This past weekend, Andy’s family came in for the Flying Pig Marathon. His dad ran the full marathon while his cousin, cousin’s boyfriend, and cousin’s boyfriend’s sister ran the half. I was merely a devoted spectator, but I spent all weekend carbo-loading in support of my runners.
On the day of the race, we woke up painfully early and found the world to be cold, dark, and rainy. The perfect day for a race, no? As we trudged through the gloomy streets of downtown, I couldn’t help wondering who would be crazy enough to run 26 (or even 13) miles in that weather. Or really, to run 26 (or even 13) miles at all! I mean, have you seen some of the hills here in Cincinnati? My muscles quiver in fear just thinking about it…
But believe it or not, there were 13,000 people standing by the Ohio River that morning, waiting for the gunshot that would signal the start of the race. And what amazed me was how diverse the crowd (of crazy people) was. There were all the different shapes and sizes — tall, strong, skinny, young — but also short, weak, fat, old — and everything in between — in all sorts of combinations. I’d always thought that it took a certain type of person to run a marathon, but on Sunday I saw that anyone could do it, even the ones wearing pink tutus, or baseball caps with curlicue tails attached.
(Note: I’m fairly certain the pig-related costumes are unique to this particular marathon.)
Andy, his aunt, and I spent all morning walking to various points along the course to cheer our runners on, and by the end of it, I wasn’t thinking, “God, these people are crazy.” I was thinking, “Wow, anyone really can run a marathon if they devote their mind, body, and heart.”
That’s Andy’s dad just a few steps away from the finish line. This was his first marathon in 10 years, and he beat his personal record by over 20 minutes.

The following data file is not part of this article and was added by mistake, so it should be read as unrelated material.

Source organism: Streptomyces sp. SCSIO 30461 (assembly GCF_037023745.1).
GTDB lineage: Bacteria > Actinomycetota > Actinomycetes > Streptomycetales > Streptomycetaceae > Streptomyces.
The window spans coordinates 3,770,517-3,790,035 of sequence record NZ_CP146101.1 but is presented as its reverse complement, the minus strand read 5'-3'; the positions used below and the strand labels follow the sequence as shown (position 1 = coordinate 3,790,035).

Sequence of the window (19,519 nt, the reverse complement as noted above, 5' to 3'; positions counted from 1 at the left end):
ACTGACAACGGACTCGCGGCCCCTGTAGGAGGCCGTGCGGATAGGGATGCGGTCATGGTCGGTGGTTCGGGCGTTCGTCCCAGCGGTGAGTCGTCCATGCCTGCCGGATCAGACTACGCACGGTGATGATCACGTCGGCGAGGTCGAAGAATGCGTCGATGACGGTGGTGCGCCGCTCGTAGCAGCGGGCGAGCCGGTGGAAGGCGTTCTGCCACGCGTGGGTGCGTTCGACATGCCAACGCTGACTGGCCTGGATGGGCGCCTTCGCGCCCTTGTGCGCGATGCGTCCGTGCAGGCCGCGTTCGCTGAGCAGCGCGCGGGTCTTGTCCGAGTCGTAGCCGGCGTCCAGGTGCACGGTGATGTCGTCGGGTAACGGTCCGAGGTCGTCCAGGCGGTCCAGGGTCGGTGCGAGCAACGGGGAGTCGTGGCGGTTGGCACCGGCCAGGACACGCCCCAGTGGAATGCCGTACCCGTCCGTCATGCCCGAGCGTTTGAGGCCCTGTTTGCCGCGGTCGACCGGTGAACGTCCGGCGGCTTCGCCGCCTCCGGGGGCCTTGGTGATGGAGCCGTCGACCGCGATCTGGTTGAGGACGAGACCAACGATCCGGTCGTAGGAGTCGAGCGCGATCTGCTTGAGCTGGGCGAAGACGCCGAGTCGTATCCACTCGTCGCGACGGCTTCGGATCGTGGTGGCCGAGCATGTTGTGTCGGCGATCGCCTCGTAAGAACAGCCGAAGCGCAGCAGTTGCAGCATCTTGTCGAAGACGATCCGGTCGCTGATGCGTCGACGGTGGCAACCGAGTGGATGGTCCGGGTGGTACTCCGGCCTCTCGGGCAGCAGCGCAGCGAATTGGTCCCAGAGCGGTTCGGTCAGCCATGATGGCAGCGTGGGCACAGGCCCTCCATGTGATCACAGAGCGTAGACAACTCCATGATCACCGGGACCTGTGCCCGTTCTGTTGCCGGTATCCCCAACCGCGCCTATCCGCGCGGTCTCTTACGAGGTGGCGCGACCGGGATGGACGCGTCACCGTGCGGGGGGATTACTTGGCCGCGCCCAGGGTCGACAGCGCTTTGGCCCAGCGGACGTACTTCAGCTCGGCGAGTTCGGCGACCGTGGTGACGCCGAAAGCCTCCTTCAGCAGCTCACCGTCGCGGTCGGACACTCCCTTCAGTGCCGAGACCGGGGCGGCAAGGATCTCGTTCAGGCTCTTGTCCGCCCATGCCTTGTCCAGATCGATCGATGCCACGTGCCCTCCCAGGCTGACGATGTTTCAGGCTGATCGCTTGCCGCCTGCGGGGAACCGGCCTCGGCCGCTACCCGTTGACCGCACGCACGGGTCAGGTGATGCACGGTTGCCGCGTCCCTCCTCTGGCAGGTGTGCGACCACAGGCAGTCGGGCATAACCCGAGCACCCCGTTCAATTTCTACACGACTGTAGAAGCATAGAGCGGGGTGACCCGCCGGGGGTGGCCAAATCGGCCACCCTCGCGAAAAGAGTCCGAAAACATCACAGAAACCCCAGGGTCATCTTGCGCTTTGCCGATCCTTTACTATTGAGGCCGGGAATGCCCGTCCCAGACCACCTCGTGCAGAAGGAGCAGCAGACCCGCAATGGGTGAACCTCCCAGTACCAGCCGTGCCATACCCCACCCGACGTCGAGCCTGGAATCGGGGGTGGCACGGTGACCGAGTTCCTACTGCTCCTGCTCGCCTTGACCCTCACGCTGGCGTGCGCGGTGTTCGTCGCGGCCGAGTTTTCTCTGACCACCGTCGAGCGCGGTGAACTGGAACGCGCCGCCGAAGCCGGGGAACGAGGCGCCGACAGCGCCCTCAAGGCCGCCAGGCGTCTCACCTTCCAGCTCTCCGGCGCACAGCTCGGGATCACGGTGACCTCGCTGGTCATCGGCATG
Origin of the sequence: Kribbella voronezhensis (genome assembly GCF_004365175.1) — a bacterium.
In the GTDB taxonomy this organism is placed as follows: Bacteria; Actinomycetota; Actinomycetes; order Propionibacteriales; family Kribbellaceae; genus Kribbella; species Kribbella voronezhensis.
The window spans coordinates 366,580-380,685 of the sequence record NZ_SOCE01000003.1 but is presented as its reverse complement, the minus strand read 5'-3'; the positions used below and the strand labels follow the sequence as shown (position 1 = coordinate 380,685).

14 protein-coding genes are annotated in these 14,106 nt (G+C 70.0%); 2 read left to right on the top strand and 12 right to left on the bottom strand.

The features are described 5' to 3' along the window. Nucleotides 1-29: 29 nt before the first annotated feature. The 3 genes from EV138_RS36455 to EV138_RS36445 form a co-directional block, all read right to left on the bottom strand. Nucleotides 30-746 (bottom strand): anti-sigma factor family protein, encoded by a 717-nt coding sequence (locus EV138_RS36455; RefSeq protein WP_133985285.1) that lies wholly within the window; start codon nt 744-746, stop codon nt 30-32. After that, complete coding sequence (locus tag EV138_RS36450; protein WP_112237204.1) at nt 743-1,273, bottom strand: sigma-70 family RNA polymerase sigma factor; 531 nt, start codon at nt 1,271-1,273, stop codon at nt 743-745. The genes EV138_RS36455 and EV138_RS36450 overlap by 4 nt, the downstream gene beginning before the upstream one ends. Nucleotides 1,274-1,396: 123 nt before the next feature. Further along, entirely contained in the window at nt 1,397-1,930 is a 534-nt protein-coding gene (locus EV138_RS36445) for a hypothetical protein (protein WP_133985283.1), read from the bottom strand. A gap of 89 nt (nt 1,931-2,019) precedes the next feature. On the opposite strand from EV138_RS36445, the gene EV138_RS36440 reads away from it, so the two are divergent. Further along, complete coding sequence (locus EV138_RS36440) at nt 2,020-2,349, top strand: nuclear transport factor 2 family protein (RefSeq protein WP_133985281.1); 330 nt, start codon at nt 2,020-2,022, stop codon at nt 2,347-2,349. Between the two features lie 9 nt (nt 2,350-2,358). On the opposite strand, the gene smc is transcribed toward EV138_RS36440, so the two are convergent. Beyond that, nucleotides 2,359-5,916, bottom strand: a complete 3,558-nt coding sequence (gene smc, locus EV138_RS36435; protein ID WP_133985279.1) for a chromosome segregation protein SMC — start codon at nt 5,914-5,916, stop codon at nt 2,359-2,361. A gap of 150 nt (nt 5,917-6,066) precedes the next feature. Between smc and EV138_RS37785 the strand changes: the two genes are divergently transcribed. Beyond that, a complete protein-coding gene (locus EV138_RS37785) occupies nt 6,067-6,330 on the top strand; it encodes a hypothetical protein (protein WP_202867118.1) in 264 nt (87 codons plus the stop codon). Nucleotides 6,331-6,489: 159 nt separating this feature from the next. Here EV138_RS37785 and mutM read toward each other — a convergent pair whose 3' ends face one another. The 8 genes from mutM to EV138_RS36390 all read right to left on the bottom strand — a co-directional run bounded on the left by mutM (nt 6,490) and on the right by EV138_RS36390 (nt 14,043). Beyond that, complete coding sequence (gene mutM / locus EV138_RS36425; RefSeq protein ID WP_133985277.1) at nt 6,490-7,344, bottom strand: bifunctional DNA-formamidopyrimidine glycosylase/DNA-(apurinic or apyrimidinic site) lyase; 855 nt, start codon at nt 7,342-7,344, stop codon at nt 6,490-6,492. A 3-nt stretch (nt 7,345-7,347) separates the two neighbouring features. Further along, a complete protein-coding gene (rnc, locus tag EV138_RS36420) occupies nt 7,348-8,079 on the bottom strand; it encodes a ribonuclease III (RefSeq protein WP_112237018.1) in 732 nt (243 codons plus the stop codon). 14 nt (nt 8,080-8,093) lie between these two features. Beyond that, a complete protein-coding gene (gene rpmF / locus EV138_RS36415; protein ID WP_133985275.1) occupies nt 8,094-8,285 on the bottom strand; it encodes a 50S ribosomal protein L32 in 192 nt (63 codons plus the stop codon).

As we walked around the post-race festival, Andy’s family kept joking that we should have “swine flu” now. You know, from the FLYING PIG marathon? (Har har.) In other words, seeing them complete their runs should have inspired us to train and run too. It didn’t.
But it did get me thinking. Writing a novel is a lot like running a marathon. And no, I’m not the first genius to think of it that way.
Depending on the genre, novels can range in length from 50k to 150k words, but even the shortest book can’t be written in a quick sprint. Just like the training that runners do before a race, writers have to devote their minds, bodies, and hearts every day to get to their finish line.
The truth is, I don’t know if I’ve been doing that. Mostly I have been telling myself, Just do what you can. Write however much or however little each day, until you’re done. That’s all well and good for most people, but can you imaging a professional runner gearing up for a marathon that way?
I don’t want to be a hobby runner. I’m not looking for some exercise to stay healthy, or a short-term physical challenge. I am in it to win it. I want to run marathons for the rest of my life. I want to reach not just one finish line, but a hundred.
I will devote mind, body, and heart to my writing.